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My alien species uses bioluminescence for communication. They live at the bottom of an ocean 50km deep. Since there is no light, the ecosphere is based on chemosynthesis. The losest rung of the food chain is not sunlight but is chemical energy pumped out of hydrothermal vents. To my knowledge chemosynthesis cannot produce oxygen.

Is there any way that the ocean could be saturated enough with dissolved oxygen to enable bioluminescence? By the way, the ocean is moon-wide and underneath a thick layer of ice (similar to Europa in our solar system).

Is there a compound that can come out of hydrothermal vents that can be used as energy that also produces oxygen as a byproduct? Or perhaps another way to produce oxygen in the depths of the ocean?

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  • $\begingroup$ I find it unlikely the organisms would develop bioluminescense on a planet with no light to begin with. Creatures glow to interact with other creatures that can see them. If no one has eyes there is no reason to glow. $\endgroup$
    – Daron
    Nov 19, 2022 at 18:48
  • $\begingroup$ That's true, and I've thought about that. I've come up with an evolutionary advantage to it: they use the bioluminescence to illuminate their prey, like a human holding a flashlight, except it's entirely biological. The aliens are in the shape of a koosh ball and have thousands of tiny tendrils that they use for senses and grabbing prey. But the feelers are limited. They have to physically touch their prey to locate it, and so the rudimentary eyes and bioluminescence help them to catch prey. $\endgroup$
    – isdi0
    Nov 19, 2022 at 18:51
  • $\begingroup$ In the solar system oxygen is produced by two pathways: 1. chemolysis of CO2 by UV light (Mars) and 2. radiolysis of water by particle radiation in strong magnetic fiels. The moons of Saturn and Jupiter could contain large amonts of O2 dissolved in the ice. Free O2 is more common in the solar system than most people think, it has even been detected (abundantly) in 2 comets. $\endgroup$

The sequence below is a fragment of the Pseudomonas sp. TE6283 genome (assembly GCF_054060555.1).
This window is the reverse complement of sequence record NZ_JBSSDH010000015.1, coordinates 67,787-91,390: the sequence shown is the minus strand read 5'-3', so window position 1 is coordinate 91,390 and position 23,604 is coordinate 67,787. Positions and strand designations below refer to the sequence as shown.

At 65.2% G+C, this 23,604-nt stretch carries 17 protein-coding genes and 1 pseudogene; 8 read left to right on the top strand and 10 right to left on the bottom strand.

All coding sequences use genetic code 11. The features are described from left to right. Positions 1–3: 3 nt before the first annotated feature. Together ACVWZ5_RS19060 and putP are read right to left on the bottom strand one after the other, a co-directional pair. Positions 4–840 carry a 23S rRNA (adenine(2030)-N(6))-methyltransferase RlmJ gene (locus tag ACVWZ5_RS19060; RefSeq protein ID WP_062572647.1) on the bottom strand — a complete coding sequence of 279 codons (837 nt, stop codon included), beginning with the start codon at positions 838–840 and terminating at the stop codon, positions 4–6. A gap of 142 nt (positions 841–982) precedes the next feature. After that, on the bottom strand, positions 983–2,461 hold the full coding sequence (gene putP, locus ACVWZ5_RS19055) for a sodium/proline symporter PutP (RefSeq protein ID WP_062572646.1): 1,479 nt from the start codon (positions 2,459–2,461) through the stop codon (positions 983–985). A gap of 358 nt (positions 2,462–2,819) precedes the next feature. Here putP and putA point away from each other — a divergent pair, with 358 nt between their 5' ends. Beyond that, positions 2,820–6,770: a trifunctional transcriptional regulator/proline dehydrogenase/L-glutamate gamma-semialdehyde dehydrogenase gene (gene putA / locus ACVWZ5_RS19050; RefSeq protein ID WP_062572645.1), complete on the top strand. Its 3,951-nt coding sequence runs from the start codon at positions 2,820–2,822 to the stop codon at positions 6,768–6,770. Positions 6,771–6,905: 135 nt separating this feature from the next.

– Avun Jahei
    Nov 20, 2022 at 11:18

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The ecosphere is based on chemosynthesis

you have your answer already. If the local life thrives on chemosynthesis, they have something that can act as an oxidizer instead of oxygen, and that very something can also be used to have bioluminescence. On Earth that something is usually sulfur.

The mechanism of bioluminescence requires an oxidation to release energy that is then used to excite a molecule which emits light. On Earth it has been developed by aerobic organisms using oxygen, but nothing prevents alternative, non oxygen based mechanisms to exist and being developed by other lifeforms.

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  • $\begingroup$ Can sulfur be used in place of oxygen in bioluminescence? I'm not exactly sure of the mechanisms behind bioluminescence, but I know that life on earth requires oxygen to do so. @L. Dutch $\endgroup$
    – isdi0
    Nov 19, 2022 at 18:37
  • $\begingroup$ @isdi0 Almost all eukaryotes breath oxygen through mitochondria. Some bacteria and archea also does breath directly (in fact mitochondria derives from ancient archea). Some bacteria hates oxygen and most of them are sulfur-reducting bacteria. Why no complex oxygen-hating life form emerged is a bit of a mystery, but might be explained by the fact that the air and the oceans are so full of oxygen, that oxygen-hating organisms could only thrive as being very simple unicellular forms in refugia environments, and by being so simple, they can't evolve any usefulness for bioluminescence. $\endgroup$ Nov 19, 2022 at 19:11

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